The Union Power Operations Dashboard provides an outage overview that keeps management, the communications department and customer service representatives aware of how many and which customers are without power.

Another added feature is the ability to see outage information at a higher level and sorted in ways such as number of members out of power, outages by county, outages by district and number of key accounts without power by category. This means all staff members can see real-time information without requesting data from the dispatch center–a department that usually is busy during large outages.

The dashboard has saved the utility considerable time. Because everything is automated, personnel no longer are tied up with extracting data, cleaning up data and producing maps.

Harrington trained field service personnel, customer service representatives and dispatchers on the dashboard. He also is training linemen and setting up data connections in crew trucks.

Using the dashboard, Union Power can find faulty equipment before it fails and causes an unplanned outage.

The utility community is excited about the Union Power Operations Dashboard. In 2011, Harrington spoke about it at the national Esri Electric and Gas GIS Conference. He and Gross also presented their work at the 2012 Tech Advantage Conference in conjunction with the National Rural Electric Cooperative Association’s annual meeting.

“Based on feedback from other utilities, we have developed some very innovative concepts,” Gross said. “This project will continue to evolve, adding value to our members as it places the efficiency of advanced technology at employees’ fingertips.”

Latest Mobile GIS Trends for Utilities

As technology evolves, so do the flexibility and capability of mobile GIS. Utilities rely on immediate access to up-to-date, real-time information regardless of location.

People need mobile mapping applications to help with decision-making in the field.

But how do utilities connect to mobile GIS? It can be done simply with something many people carry in their pockets: smart phones.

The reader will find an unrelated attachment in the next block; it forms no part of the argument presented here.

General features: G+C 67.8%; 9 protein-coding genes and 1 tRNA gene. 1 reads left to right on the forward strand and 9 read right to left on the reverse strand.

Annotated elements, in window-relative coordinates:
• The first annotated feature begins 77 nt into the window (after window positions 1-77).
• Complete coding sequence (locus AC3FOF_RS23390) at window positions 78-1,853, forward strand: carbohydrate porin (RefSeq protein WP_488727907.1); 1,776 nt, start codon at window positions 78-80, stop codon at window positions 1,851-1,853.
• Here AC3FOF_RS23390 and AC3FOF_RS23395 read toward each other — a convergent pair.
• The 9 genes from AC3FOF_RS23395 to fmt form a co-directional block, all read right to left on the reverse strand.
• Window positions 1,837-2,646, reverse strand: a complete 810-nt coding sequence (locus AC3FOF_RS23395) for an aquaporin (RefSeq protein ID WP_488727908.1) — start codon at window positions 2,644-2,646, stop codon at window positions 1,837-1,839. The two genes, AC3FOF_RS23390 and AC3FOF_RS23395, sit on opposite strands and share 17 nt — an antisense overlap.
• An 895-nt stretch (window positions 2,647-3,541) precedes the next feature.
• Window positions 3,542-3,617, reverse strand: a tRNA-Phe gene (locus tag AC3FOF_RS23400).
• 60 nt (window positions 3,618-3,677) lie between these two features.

Union Power line workers are trying Esri ArcGIS applications for iPhone and Android to access map services on the dashboard.

Esri’s free smart phone applications may be downloaded from the Apple App Store, Windows Marketplace and Android Market.

All three applications include a developer-focused software development kit (SDK) utility staff may use to build custom applications.

ArcGIS Runtime SDK for smart phones lets utilities build applications with powerful mapping, geocoding, geoprocessing and custom capabilities. Maps and tasks may be embedded into line-of-business applications.

Union Power crews can access the dashboard in their vehicles through wireless connections on laptops. Staff can view the dashboard from home with a user name and password.

Two Union Power trucks are doing a test run of Esri’s ArcPad, mobile field mapping and data-collection software designed for GIS professionals.

The GIS and GPS capabilities let users capture, edit and display information through a multiuser or personal geodatabase.

Utilities are taking advantage of mobile GIS to save time and costs and to bring the average workday up to the speed of new technology.

“Mobile GIS connects everybody–GIS professionals, field-workers, knowledge workers and executives,” said Jack Dangermond, Esri president. “It’s really about extending the reach of your organization so you can have access to real-time, situational awareness.”

For Union Power, connectedness and real-time situational awareness are at hand.

Jessica Wyland is a writer at Esri. Reach her at jwyland@esri.com.